Almost two weeks since the killing of George Floyd in Minneapolis, the protests against police killings of unarmed Black people across the country show no signs of stopping. Clashes between law enforcement and protesters have so far resulted in more than 11,000 arrests in the US as some demonstrations spiral into scenes of unrest and violence.
But several Black protesters and organizers told BuzzFeed News they've been targeted by police at these protests for not doing anything at all — and viral cellphone videos are reinforcing their feeling that police are carrying out the very behavior that has compelled people to take to the streets: targeting and responding violently to peaceful Black protesters.
Nakia-Renne Wallace — one of the main organizers of the protests in Detroit, alongside her uncle, Tristan Taylor — told BuzzFeed News that police arrested more than 100 peaceful protesters this week. Taylor was anticipating being charged with inciting a riot, but the Detroit police chief later said his actions ultimately didn’t warrant the charge.
“The only people who were there for violence were the police,” Wallace said.
Khalil Coleman, an organizer in Milwaukee, said he too has experienced police arresting nonviolent Black demonstrators during the protests. "Black lives don't matter to the police and to the system overall. Black lives is a commodity," he told BuzzFeed News. "They know that there has been a system [allowing police to] get away with what they have always been getting away with, and that's the abuse of Black people."
In the past two weeks, police have been filmed reacting with disproportionate violence toward protesters and even bystanders, displaying the kind of behavior Black and brown communities say they have long been familiar with.
At a Las Vegas protest on May 29, a protester captured on video the moment police officers swarmed an unarmed Black man in the crowd. In the video, the man lies on the ground in front of the police, then gets up and does not appear to move. The police then rush at him suddenly, as several of them tackle him to the ground while the crowd screams.
"There was absolutely no warning," the person who took the video, Maya, told BuzzFeed News about the arrest. (Maya asked to only be identified by her first name).
There was no indication that protesters were provoking police, Maya said. "The only sense I got of why they arrested him was because they could. We were peaceful, talking to them, trying to speak peacefully. They didn’t want that. They wanted us to stop protesting," she said.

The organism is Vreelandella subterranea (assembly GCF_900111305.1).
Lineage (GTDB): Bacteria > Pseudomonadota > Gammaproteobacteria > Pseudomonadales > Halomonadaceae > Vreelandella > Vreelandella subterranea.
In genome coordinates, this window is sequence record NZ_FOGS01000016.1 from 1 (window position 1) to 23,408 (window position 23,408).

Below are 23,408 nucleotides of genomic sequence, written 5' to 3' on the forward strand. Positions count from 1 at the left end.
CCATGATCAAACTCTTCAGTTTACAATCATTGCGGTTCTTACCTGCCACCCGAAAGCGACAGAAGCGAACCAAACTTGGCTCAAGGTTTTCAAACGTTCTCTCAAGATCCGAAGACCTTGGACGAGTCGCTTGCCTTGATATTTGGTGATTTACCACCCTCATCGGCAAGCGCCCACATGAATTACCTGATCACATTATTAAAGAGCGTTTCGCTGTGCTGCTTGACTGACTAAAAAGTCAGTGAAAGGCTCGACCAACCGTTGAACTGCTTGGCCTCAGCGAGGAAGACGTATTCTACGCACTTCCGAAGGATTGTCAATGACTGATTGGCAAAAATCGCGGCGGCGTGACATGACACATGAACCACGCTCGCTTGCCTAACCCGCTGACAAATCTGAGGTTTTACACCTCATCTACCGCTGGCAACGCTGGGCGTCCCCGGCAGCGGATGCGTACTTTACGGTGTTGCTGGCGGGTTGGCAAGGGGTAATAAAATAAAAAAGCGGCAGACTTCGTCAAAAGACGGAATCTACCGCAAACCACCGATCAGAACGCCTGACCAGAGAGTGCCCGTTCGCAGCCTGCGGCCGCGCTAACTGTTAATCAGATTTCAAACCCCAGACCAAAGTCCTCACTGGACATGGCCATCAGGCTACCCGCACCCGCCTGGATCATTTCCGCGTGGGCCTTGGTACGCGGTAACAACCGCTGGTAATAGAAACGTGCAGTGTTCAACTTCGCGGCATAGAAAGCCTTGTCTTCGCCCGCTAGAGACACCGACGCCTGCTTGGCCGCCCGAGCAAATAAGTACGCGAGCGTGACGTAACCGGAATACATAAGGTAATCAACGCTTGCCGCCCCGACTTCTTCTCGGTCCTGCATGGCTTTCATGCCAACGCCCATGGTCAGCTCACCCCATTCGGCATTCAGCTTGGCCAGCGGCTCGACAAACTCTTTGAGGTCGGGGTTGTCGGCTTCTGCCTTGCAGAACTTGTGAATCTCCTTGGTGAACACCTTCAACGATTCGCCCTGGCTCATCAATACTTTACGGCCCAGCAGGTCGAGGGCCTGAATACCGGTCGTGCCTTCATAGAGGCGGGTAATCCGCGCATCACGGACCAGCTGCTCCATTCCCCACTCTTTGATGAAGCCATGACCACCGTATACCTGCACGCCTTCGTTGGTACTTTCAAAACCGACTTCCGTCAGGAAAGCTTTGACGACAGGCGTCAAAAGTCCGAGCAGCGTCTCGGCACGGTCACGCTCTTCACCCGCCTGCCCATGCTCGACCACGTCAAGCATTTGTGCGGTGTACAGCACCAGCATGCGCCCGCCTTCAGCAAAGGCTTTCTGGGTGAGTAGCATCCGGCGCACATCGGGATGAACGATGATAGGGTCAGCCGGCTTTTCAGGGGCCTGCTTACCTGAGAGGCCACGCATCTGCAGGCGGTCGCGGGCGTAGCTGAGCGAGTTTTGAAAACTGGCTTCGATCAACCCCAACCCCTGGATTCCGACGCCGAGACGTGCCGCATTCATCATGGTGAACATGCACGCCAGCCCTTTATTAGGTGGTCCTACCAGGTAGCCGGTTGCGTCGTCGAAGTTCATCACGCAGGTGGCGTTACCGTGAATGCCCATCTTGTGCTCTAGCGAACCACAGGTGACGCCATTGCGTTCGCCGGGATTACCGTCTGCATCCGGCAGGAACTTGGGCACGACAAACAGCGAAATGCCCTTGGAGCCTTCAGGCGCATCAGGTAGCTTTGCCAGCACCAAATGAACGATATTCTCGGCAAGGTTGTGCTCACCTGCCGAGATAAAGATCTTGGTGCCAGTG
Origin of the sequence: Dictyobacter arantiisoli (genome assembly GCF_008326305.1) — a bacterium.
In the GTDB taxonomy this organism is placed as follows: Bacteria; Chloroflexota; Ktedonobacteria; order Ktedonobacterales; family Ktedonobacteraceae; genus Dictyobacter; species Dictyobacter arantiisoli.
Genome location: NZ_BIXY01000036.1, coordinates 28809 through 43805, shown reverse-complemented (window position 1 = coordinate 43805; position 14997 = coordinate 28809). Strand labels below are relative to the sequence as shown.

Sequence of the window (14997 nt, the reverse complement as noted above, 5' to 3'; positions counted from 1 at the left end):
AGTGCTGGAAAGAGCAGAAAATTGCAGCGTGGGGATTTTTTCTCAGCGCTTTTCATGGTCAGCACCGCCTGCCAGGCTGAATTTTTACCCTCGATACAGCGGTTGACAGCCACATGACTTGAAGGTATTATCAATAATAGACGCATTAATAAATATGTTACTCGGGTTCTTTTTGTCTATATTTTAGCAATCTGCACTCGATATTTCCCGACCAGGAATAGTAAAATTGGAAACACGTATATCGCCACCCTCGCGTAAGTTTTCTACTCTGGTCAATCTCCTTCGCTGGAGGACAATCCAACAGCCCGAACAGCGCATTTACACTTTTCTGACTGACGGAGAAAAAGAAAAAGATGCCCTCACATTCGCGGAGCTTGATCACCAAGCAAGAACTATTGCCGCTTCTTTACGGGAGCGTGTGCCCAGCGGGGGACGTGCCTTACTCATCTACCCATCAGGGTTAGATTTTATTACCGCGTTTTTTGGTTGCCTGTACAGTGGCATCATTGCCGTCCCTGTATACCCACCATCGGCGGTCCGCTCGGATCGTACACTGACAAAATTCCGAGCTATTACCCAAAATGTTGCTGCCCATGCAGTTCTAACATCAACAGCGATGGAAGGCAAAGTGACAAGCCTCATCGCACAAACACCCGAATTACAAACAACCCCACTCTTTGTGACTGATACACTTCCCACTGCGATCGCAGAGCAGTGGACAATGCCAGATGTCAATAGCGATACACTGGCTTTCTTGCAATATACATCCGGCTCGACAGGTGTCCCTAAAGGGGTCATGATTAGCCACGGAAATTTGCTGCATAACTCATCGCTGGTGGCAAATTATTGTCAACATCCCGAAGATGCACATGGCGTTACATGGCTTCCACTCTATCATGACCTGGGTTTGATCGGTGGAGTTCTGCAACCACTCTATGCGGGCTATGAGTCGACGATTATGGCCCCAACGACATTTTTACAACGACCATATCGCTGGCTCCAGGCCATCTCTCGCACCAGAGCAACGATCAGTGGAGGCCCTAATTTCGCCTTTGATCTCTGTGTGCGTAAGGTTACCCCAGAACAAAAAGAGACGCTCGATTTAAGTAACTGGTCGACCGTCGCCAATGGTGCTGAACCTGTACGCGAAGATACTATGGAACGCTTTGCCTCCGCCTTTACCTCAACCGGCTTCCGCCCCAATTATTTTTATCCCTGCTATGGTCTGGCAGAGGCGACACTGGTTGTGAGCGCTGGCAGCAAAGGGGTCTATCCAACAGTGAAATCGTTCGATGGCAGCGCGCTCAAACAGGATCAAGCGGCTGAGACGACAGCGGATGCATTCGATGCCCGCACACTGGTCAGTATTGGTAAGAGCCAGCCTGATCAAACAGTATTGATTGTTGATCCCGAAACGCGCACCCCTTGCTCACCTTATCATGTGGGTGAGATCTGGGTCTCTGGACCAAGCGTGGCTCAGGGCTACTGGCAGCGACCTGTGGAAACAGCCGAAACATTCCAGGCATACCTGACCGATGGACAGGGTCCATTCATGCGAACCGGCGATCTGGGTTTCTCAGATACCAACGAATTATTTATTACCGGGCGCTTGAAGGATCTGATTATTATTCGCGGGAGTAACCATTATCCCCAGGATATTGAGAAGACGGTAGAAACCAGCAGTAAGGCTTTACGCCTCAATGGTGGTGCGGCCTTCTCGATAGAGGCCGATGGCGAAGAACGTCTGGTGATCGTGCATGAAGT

The Las Vegas Police Department told BuzzFeed News that officers "created a mobile field force arrest team" to take the man into custody, a tactic used when officers "enter a crowd with the intent of detaining or arresting a person."
"During events where a person is identified as an agitator or someone who is inciting violence, those persons are removed out of the crowd so others can protest peacefully," the LVPD said.
Maya said she was "terrified and confused" when the police arrested the man. "Cops are the ones that have the guns, the batons, the tasers, the pepper spray. What do we, the protesters, have? Our voices, our words," Maya said. "Why are the police using so much force on people who have their hands up and hearts out?"
Wallace said she has "absolutely" seen police single out Black protesters. She said this was partly because Black organizers are the ones leading the demonstrations and are therefore "automatically" more prominent.
But police are also targeting Black protesters, Wallace said, because "that's what they know, that's what they've always done. They know how to single out Black people."
Michael Houston, a 24-year-old Black man, was at a protest in Oakland, California, on Sunday when he decided to give a speech in a show of support for the demonstrators. Two officers then approached Houston, who was standing near the designated media area, to tell him that he did not have press credentials and then proceeded to remove him from the crowd.